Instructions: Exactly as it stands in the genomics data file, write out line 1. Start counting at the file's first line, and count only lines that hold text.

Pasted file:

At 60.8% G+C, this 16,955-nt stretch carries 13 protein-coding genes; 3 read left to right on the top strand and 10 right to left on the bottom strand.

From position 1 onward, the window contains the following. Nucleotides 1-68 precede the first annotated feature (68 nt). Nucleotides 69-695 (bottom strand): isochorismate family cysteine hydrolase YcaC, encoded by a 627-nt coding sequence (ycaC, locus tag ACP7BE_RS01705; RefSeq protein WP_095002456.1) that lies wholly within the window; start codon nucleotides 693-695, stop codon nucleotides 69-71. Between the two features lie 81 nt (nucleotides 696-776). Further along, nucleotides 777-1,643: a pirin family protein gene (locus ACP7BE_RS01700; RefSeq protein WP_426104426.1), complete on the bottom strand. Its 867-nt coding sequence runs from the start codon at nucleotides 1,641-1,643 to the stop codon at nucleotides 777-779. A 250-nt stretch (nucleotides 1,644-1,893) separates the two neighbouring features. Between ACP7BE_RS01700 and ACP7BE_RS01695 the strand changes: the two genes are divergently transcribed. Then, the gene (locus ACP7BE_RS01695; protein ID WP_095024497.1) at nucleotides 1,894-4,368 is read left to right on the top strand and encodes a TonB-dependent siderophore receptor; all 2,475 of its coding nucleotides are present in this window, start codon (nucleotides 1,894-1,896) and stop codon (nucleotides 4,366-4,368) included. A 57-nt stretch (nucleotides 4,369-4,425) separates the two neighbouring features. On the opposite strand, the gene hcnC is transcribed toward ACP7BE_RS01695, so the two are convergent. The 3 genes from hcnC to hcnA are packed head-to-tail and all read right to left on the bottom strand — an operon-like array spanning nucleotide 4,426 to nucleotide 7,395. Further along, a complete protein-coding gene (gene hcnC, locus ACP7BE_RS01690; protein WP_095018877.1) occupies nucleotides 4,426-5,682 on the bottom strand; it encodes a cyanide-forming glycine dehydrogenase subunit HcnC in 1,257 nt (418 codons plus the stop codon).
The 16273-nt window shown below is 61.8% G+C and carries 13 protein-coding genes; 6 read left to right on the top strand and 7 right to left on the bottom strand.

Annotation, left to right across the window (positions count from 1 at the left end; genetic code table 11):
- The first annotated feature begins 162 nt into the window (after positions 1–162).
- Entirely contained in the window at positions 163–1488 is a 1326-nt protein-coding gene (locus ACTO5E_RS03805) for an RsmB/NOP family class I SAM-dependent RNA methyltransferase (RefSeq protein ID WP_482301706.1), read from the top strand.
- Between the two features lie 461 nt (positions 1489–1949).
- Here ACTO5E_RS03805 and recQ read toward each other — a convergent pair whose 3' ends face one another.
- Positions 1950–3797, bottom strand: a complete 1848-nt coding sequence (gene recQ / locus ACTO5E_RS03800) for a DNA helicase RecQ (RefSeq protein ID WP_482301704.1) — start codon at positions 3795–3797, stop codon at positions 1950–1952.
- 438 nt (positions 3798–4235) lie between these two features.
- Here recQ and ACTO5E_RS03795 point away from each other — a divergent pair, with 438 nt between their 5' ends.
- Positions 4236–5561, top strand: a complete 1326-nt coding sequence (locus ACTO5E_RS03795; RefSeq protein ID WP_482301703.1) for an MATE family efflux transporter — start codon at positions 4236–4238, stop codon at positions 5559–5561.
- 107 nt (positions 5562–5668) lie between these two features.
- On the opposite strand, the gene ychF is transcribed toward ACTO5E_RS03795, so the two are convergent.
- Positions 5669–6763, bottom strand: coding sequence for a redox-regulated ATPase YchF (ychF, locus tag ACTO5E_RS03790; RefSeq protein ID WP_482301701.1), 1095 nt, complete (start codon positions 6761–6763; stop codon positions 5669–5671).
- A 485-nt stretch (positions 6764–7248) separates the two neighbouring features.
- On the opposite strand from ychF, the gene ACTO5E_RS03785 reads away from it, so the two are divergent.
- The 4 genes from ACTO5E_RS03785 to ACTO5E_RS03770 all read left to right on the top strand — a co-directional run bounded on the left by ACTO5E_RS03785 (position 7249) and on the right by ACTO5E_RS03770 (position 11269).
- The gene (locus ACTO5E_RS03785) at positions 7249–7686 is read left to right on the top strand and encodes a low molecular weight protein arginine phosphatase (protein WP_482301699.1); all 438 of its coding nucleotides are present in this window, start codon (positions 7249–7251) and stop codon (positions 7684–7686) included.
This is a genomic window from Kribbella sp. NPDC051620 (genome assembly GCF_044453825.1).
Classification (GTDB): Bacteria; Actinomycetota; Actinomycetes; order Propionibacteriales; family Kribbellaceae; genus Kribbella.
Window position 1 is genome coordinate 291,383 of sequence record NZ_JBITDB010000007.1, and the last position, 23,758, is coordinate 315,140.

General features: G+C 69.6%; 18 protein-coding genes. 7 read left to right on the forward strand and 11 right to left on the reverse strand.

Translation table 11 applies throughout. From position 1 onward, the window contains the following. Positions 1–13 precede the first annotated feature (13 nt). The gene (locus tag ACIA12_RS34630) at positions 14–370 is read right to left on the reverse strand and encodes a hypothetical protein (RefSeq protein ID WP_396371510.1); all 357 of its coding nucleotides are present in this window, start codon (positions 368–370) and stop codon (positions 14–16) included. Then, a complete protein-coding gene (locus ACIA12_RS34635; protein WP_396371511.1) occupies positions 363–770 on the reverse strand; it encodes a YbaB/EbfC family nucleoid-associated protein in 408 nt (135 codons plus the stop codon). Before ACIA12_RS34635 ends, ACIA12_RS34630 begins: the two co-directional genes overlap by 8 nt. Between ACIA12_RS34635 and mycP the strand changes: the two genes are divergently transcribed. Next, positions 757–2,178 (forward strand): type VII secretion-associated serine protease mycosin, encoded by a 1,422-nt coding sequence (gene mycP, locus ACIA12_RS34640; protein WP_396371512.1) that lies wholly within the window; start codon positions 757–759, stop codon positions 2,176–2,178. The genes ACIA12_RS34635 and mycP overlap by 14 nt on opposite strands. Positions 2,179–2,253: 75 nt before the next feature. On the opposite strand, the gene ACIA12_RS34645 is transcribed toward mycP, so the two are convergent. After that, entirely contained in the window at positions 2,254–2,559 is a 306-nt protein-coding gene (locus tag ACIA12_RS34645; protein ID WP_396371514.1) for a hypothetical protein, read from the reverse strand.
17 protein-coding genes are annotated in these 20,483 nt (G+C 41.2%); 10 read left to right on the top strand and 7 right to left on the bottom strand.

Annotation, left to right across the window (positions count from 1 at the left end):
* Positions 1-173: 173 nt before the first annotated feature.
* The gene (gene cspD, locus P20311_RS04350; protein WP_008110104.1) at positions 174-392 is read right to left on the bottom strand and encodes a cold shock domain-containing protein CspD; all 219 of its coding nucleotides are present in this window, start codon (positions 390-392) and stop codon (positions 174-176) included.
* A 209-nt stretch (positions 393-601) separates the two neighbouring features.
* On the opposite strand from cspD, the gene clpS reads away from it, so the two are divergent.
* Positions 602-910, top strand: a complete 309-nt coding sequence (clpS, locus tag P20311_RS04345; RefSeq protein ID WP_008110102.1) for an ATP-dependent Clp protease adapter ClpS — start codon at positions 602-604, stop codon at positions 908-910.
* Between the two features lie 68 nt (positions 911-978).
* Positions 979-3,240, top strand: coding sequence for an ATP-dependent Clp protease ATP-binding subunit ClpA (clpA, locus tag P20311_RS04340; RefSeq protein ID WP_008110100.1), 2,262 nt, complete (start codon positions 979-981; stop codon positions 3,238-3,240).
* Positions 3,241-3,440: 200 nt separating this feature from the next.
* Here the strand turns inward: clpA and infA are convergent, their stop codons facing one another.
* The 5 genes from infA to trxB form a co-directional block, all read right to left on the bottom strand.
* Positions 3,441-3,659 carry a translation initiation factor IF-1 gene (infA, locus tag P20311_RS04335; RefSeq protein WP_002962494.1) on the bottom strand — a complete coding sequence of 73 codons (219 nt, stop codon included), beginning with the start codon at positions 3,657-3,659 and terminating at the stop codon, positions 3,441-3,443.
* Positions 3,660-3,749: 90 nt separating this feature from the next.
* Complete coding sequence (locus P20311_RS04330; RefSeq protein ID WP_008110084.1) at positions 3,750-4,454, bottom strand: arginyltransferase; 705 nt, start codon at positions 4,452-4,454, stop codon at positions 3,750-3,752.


At 60.8% G+C, this 16,955-nt stretch carries 13 protein-coding genes; 3 read left to right on the top strand and 10 right to left on the bottom strand.